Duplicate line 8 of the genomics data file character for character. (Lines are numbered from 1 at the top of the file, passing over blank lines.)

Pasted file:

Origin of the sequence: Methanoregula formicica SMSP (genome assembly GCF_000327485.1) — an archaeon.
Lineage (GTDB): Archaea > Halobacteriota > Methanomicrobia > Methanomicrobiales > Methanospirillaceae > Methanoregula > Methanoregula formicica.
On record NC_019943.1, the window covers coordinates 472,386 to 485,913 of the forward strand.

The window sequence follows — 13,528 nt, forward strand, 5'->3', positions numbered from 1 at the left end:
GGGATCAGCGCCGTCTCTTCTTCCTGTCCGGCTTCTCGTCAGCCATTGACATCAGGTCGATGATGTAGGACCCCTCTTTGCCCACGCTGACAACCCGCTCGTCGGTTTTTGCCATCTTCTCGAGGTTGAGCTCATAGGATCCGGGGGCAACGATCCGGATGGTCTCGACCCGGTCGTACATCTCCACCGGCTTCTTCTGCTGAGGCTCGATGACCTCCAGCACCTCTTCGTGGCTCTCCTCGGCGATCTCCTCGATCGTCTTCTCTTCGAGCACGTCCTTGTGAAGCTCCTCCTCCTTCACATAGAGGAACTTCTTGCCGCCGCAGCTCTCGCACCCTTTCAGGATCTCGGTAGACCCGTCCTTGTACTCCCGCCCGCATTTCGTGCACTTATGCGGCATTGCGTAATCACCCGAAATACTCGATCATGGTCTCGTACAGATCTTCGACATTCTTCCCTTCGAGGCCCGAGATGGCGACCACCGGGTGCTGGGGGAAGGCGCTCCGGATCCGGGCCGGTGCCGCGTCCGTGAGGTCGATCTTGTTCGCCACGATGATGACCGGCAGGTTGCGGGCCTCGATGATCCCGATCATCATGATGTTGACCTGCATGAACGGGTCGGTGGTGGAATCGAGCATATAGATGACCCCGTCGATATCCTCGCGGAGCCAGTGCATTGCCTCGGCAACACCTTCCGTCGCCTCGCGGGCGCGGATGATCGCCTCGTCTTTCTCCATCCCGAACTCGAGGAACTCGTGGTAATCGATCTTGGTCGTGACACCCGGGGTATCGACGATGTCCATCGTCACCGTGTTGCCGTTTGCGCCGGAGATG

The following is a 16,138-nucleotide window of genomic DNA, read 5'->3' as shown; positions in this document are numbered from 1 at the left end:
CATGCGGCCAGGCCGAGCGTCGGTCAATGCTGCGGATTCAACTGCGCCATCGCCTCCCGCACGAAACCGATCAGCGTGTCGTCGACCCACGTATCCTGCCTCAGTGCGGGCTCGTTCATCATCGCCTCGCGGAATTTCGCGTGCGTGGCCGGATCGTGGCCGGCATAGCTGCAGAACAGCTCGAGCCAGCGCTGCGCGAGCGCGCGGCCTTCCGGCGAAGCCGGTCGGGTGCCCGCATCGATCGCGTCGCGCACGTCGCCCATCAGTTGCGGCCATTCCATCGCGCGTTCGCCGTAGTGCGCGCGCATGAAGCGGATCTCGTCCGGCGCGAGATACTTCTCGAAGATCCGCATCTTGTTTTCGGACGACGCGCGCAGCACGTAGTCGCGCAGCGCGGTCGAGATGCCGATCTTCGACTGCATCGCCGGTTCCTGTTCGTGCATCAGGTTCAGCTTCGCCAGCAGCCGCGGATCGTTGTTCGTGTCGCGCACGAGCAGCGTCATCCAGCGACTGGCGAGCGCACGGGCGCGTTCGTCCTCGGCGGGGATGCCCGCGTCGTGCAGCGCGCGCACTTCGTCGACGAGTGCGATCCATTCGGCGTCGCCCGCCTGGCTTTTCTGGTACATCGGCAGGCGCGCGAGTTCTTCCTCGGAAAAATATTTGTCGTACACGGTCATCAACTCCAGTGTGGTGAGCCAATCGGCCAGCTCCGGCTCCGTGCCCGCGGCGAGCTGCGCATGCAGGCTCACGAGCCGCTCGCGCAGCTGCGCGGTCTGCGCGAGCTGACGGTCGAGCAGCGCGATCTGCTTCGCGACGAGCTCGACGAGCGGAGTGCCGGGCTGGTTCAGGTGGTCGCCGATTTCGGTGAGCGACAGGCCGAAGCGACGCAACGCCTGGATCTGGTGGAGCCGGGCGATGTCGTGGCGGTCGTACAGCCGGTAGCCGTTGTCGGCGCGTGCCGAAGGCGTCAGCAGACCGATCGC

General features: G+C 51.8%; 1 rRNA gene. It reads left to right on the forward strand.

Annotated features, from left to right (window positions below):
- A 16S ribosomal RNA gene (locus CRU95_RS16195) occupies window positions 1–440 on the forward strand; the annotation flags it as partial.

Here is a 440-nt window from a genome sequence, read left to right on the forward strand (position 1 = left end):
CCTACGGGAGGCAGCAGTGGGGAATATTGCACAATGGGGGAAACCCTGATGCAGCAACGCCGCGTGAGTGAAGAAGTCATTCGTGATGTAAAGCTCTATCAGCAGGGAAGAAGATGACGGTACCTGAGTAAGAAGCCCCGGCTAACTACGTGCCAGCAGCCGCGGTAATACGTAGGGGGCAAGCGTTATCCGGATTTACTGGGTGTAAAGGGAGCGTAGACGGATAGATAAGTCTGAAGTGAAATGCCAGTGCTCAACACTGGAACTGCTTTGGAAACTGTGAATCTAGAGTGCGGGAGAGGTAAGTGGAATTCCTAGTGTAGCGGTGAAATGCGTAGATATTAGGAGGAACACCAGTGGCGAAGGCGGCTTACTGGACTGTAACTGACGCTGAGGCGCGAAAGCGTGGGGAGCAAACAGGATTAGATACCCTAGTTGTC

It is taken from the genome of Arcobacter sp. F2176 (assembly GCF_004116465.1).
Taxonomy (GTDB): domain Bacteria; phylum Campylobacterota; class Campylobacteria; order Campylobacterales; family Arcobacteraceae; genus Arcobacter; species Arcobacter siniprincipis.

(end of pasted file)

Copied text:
General features: G+C 51.8%; 1 rRNA gene. It reads left to right on the forward strand.